The White House apparently wants to shake up federal rulemaking with an executive order that may radically shift the focus of oversight by its Office of Information and Regulatory Affairs (OIRA). Now, the criteria used in such oversight has never been cut and dried – politics counts along with economics. But over the past few decades, the OIRA has relied more and more on nuts-and-bolts analysis, insisting that agencies formally estimate both benefits and costs and explain how they fit into their decisions.
The revised approach wouldn’t abandon cost-benefit, as far as we know. But it would add a bunch of interesting criteria for judging rules that vaguely fit under the rubric of fairness or social justice. For example, the White House is keen on “nudge” strategies – rules that encourage people to act in their own interest – save more, eat better, smoke less – but don’t insist that they act. It is also pondering the use of a lower “discount rate” to value environmental benefits – say, better weather or happier polar bears – that will be enjoyed far in the future in order to promote intergenerational equity. And it wants to place an extra weight on the benefits going to lower-income people – for instance, by emphasizing the impact of air pollution rules on poor neighborhoods.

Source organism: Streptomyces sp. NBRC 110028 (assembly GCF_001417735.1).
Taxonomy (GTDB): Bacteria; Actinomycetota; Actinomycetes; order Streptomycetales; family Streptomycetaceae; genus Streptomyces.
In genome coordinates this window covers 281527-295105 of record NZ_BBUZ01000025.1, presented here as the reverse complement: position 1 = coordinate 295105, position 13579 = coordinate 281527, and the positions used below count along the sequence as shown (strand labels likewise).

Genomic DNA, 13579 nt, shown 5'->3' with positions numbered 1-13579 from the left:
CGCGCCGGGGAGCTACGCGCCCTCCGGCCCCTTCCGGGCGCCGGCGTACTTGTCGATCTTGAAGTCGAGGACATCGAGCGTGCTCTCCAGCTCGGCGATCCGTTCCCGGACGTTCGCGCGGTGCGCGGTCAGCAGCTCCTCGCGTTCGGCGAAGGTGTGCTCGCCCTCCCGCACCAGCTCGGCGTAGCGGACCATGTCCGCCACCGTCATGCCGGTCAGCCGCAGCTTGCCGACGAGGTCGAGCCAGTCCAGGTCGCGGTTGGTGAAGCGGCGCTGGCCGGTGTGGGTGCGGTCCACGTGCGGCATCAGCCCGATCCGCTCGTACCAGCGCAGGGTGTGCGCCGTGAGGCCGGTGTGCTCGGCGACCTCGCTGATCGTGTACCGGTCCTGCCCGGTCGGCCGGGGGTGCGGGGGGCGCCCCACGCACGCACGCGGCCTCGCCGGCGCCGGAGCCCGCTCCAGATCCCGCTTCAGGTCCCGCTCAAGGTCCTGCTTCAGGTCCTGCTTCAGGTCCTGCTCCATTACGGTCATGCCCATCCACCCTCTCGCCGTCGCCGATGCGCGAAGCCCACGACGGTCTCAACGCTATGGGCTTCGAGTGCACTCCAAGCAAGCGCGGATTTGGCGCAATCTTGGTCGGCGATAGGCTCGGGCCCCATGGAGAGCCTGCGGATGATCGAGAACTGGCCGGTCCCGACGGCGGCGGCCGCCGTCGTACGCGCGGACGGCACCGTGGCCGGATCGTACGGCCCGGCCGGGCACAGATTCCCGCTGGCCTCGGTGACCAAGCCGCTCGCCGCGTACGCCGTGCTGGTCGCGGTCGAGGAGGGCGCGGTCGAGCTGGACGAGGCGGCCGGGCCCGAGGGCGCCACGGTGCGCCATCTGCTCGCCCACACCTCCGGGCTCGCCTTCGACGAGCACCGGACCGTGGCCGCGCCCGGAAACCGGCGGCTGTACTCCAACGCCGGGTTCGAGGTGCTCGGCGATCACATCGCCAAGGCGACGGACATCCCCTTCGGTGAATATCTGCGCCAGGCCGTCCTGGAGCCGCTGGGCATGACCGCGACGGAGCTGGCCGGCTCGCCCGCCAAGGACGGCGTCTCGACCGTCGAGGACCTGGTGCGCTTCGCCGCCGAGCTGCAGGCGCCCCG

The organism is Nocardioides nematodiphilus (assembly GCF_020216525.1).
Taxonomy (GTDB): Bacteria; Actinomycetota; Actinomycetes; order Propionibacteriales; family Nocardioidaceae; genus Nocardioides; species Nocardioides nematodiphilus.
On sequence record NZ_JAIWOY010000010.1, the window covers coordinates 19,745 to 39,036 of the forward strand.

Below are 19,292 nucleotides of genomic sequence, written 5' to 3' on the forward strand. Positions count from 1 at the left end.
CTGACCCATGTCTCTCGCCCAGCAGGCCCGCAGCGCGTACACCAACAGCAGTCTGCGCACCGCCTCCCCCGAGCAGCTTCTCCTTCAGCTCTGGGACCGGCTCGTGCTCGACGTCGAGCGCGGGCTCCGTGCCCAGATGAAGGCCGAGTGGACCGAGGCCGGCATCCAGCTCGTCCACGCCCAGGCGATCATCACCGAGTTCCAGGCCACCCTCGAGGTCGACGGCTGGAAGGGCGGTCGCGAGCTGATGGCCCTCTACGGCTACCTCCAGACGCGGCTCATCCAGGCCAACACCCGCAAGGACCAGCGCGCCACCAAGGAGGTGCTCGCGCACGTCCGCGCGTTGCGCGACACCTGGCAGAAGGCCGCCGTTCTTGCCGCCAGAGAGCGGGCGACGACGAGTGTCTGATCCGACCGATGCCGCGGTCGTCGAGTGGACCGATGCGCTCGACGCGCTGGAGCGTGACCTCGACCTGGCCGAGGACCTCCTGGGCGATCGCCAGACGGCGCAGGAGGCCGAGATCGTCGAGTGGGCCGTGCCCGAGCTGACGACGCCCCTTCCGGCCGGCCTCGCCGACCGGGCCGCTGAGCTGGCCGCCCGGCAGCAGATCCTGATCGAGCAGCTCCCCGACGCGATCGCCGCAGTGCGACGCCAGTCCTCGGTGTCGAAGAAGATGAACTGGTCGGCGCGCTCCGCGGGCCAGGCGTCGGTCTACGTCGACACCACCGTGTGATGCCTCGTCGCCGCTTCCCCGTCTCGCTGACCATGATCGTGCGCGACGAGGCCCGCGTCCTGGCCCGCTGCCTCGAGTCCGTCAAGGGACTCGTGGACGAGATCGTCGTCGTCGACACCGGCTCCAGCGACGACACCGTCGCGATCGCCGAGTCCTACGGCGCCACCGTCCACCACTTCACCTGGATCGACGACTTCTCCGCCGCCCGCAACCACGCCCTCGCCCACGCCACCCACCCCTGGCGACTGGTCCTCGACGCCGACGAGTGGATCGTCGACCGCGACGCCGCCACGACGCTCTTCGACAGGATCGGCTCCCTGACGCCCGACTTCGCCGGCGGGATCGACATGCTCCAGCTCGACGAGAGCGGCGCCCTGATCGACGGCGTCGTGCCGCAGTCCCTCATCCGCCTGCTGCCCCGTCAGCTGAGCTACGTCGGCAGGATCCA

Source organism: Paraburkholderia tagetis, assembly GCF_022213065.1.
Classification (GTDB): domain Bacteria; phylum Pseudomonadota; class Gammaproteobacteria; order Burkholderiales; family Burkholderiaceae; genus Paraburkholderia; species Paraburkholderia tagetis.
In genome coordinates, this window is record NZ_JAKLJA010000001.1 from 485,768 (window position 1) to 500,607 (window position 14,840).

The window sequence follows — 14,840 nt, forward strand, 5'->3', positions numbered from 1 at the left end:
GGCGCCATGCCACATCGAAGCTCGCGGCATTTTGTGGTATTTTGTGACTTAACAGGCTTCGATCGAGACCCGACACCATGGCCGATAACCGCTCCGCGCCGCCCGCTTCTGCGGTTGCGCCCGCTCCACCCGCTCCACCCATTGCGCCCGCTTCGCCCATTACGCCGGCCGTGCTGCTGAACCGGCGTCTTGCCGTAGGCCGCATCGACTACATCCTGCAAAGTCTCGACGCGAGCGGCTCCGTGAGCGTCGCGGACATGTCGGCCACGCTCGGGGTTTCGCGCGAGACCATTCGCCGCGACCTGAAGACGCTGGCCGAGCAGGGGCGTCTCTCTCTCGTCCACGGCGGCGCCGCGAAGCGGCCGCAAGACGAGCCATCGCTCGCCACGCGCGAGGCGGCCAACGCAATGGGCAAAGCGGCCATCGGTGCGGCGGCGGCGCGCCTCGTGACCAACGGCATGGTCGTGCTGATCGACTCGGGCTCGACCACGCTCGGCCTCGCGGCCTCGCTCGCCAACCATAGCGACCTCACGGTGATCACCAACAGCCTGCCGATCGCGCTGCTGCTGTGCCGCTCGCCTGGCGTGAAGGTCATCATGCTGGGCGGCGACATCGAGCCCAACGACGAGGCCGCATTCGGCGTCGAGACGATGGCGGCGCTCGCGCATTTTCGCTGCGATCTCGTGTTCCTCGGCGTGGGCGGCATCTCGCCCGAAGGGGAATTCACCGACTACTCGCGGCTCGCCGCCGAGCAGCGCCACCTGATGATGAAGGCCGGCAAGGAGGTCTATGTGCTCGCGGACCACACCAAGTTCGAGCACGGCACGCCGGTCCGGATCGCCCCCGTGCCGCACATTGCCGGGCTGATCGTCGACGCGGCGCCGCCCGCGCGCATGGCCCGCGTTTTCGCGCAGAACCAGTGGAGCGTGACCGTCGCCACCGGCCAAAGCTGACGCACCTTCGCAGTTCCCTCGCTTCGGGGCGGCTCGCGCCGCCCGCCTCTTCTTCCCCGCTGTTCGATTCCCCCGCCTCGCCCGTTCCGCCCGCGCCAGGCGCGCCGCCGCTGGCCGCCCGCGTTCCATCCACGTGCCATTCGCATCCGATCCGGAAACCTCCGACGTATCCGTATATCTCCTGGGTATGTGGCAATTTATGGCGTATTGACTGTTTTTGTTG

Economists generally have more to say about matters of efficiency than matters of equity, though only because figuring out what constitutes fairness (and getting all interested parties to agree) is so difficult (see this brief, for example). The big problem here for the Obama administration, we expect, is that adding more criteria to regulatory oversight – criteria that are, often as not, intangible – gives the overseers more wiggle room to make decisions based on interest group politics. The challenge, then, for the White House will be to discipline the process, to be truly transparent in explaining why this rule is in the public interest and that one isn’t.